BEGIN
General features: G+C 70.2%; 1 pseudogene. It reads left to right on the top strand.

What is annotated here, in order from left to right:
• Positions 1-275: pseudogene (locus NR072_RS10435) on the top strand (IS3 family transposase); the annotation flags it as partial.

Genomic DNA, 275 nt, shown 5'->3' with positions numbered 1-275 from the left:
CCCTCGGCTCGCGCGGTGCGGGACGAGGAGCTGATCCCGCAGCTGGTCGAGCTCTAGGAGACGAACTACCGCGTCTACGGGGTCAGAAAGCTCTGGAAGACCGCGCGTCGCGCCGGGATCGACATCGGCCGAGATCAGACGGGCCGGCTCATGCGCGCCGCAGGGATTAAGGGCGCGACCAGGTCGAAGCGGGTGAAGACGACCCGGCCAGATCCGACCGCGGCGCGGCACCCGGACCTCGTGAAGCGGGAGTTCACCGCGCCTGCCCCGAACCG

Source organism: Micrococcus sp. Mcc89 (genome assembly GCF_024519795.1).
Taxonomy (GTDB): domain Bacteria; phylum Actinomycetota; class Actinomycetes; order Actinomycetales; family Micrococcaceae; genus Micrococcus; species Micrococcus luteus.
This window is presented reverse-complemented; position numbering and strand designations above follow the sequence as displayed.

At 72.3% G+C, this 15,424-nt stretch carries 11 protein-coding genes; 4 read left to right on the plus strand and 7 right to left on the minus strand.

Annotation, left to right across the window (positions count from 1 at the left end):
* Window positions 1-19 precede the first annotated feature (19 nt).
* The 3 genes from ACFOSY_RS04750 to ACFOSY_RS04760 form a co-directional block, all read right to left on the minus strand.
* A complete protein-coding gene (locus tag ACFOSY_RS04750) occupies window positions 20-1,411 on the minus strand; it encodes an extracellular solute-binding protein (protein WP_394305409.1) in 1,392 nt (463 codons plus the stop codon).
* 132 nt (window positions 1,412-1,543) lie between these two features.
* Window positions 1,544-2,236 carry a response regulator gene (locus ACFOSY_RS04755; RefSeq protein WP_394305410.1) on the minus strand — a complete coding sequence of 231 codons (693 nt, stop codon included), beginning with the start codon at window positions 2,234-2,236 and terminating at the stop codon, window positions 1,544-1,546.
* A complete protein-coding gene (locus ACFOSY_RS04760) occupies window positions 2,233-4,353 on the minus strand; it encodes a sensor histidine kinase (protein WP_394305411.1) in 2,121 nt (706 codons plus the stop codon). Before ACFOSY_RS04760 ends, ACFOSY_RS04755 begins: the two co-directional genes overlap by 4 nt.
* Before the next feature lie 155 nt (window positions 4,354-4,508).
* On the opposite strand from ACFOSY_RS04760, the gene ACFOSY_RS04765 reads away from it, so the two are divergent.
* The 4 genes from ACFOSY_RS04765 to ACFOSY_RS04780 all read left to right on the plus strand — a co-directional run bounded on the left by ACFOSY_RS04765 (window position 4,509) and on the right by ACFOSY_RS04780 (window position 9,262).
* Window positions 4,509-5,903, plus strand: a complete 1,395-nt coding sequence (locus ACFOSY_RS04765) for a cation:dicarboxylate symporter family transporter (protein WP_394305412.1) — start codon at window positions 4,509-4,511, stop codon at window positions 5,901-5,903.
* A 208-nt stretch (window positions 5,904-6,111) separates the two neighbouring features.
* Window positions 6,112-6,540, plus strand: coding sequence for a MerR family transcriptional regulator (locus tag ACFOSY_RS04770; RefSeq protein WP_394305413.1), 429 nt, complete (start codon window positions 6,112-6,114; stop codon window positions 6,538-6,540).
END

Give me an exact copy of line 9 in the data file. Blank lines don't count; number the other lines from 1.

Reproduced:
At 72.3% G+C, this 15,424-nt stretch carries 11 protein-coding genes; 4 read left to right on the plus strand and 7 right to left on the minus strand.